Yearly Archives: 2007
In a report released on Monday, Ban Ki-moon raised the possibility that the UN may expand its operations in Iraq. Clearly on the Secretary General’s mind was the 2003 bombing of the UN headquarters in Baghdad, which killed a top UN diplomat, Sergio Vieira de Mello, and 16 others. From the Guardian:
The United Nations is a major promoter of electoral, constitutional and political efforts to build a united, democratic Iraq but because of the “precarious” security situation it needs the speedy construction of a new residential compound in Baghdad that can withstand the impact of rockets and other high-caliber weapons, he said.
“The security situation in Iraq remains complex and unpredictable and is a major limiting factor for the United Nations presence and activities in Iraq,” Ban said in the report covering the period from early March to early June.
U.S. Ambassador Zalmay Khalilzad, who was previously the top U.S. envoy in Iraq, has stressed several times that the United States believes the United Nations can and should step up its activities in Iraq, even in the current security climate.
A new publication by the United Nations High Commissioner for Human Rights aims to serve as a research tool for children’s rights advocates.
“This major study documents how the Convention on the Rights of the Child came to represent a sea change in the way the international community was prepared to address the rights of children,” said High Commissioner Louise Arbour.
The two-volume Legislative History on the Convention on the Rights of the Child lists among the many major advances ushered in by the Convention recognition, for the first time in a human rights treaty, of the differential and often discriminatory impact that national legislation, policies, attitudes and cultural traditions can have on girls.
The Legislative History on the Convention on the Rights of the Child is the first comprehensive record of the drafting of the Convention, according to a news release from Ms. Arbour’s office.
by Rep. Lynn Woolsey (D-Calif. 6)
After criticizing past Presidents’ foreign policy efforts as nothing more than “nation building” during his first campaign, President Bush promised the world a new American foreign policy once elected. Seven years later, we have seen the results of his approach – of his insistence on preemptive military strikes instead of diplomacy, of brash unilateral arrogance as opposed to respect for the international organizations. I am certainly not alone in recognizing the foreign policy of this Administration as nothing but a total and abject failure.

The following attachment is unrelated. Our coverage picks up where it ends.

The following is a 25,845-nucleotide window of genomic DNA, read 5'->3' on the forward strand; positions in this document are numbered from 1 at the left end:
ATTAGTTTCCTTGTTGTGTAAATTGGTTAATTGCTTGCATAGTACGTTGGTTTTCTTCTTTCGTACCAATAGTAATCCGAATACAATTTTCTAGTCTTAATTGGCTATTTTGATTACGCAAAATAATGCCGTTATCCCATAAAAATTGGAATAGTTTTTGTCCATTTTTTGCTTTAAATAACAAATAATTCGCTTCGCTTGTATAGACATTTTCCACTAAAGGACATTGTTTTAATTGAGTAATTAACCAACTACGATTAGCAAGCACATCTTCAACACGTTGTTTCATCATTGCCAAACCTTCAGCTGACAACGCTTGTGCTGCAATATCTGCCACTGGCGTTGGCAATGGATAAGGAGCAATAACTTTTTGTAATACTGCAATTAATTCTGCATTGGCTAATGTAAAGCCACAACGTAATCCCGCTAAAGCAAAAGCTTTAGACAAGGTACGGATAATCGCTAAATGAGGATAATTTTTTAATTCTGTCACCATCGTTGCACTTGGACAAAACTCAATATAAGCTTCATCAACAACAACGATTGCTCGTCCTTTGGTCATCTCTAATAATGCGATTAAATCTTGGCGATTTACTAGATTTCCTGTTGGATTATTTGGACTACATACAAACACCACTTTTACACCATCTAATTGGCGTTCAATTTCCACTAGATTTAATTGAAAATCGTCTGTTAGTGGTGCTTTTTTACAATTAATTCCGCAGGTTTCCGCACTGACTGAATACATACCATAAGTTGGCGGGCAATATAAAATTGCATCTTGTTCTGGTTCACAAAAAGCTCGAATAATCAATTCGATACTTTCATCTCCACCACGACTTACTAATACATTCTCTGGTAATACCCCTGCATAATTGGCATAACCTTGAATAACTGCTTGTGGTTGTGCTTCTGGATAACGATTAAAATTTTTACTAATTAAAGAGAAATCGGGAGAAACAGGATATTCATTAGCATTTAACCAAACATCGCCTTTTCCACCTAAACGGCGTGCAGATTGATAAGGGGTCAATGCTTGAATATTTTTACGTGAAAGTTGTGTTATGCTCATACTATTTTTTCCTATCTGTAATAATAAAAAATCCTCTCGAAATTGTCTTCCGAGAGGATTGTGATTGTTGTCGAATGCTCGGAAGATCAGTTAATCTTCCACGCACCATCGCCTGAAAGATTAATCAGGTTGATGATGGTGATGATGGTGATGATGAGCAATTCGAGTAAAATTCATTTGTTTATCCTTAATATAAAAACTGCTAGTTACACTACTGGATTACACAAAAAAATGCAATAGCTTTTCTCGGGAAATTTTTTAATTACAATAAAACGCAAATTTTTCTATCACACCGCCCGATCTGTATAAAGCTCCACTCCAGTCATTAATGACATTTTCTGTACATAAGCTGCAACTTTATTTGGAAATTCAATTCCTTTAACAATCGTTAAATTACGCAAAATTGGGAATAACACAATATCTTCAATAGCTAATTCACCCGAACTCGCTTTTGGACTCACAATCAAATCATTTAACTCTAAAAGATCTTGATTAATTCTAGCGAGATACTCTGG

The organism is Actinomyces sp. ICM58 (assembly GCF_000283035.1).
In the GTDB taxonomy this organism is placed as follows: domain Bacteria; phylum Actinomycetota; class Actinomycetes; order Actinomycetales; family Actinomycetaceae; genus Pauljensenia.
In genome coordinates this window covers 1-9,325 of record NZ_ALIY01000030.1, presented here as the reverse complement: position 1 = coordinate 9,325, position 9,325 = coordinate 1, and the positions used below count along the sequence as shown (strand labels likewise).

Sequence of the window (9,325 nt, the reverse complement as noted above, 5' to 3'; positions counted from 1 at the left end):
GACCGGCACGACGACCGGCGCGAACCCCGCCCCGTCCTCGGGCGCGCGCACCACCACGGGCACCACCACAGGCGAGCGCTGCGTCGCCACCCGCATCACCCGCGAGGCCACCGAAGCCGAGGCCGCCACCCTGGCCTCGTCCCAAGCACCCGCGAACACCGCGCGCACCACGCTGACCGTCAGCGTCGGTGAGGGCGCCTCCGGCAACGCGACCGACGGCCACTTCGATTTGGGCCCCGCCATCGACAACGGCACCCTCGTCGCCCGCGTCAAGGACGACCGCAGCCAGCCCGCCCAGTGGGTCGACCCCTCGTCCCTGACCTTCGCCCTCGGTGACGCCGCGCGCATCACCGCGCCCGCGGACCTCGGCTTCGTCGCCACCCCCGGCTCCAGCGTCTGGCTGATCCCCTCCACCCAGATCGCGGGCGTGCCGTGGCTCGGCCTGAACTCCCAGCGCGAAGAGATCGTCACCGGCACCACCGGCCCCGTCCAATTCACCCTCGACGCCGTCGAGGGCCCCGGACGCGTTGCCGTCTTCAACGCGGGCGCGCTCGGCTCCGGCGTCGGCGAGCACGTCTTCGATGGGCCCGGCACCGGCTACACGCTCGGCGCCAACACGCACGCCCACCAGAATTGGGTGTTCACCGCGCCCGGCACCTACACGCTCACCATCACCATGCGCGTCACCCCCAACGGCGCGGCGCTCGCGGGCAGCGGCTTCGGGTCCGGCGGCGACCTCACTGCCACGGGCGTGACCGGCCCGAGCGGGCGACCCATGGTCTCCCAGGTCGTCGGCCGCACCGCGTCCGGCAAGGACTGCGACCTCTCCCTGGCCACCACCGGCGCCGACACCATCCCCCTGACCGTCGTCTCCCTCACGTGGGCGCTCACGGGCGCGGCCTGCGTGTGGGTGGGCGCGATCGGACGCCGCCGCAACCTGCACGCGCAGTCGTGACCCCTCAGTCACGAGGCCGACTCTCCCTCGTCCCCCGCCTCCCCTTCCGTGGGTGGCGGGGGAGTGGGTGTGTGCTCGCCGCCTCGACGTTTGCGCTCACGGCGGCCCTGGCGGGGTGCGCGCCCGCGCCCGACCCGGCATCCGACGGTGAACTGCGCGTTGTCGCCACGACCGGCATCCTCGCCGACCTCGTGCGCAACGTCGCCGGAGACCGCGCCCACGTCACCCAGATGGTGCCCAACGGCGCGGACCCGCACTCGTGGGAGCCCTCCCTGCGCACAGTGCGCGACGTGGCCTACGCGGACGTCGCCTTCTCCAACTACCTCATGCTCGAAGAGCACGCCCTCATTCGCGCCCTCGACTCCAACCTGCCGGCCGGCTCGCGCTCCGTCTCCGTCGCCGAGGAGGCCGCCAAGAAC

Lynn Pascoe, the new American UN Under Secretary General for Political Affairs (which is sort of like the UN’s Secretary of State) visited Mogadishu over the weekend. He came back convinced that more troops were urgently needed in Somalia.
“It’s a fact that more troops are needed to help stabilize Somalia which had been without a central government for more than 16 years,” Pascoe told journalists in Nairobi.
The UN is pushing for the implementation of a three-phased plan, targeting reconciliation, security reinforcement and the continuation of the humanitarian efforts.
Pascoe plans to brief the Security Council on his visit to the region upon his return to New York and recommend the possible deployment of a UN peacekeeping mission in Somalia.
If the UN deploys to Somalia, it would join Southern Sudan and Ethiopia/Eritrea as the third peacekeeping mission in the Horn of Africa. Indeed, the Horn is seemingly becoming a new loci for peacekeeping operations in Africa. Just to the west, prospective missions are also being considered in Chad, the Central African Republic, and of course, Darfur.
The senior United Nations envoy to Liberia says that the nation’s women should not just be looked on as victims of war, but as post-conflict “vanguards of peace.”
“Such inclusion can only be achieved through the strengthening of democratic institutions necessary to ensure peace, security, human rights and justice for all,” Alan Doss, Special Representative of the Secretary-General Alan Doss and head of the UN Mission in Liberia (UNMIL), said.
He also said that bringing together and supporting women’s NGOs and groups will “guarantee that women’s voices are heard and heeded in all spheres of life.”
For more information on women and peacekeeping, check out SC Resolution 1325 how it increases women’s participation in the peace process.
On June 10, 1999, after 78 days of a US-led NATO bombing campaign, the Serbian army withdrew from Kosovo, a small province with an ethnic-Albanian majority. But with the Serbian Army’s eviction, the ethnic-Serb dominated government in Kosovo collapsed. To take its place, and oversee Kosovo’s physical and political reconstruction, the Security Council created the United Nations Interim Mission in Kosovo, UNMIK, that very day.
From the outset, a large NATO force in Kosovo obviated the need for a significant deployment of UN peacekeepers. The United Nations, however, provided the bulk of international civilian administrators and supplied a “blue hat” police force, which has played a crucial role in Kosovo’s reconstruction.
The SG: In Ethiopia over the weekend, the SG is now in the United Arab Emirates. Today he met with Sheikh Mohammad bin Rashed Al Maktoum, Vice President and Prime Minister of the UAE, where the two discussed developments in the region, including Syria, Iran, Lebanon, Egypt and Jordan, and in the Middle East Peace Process.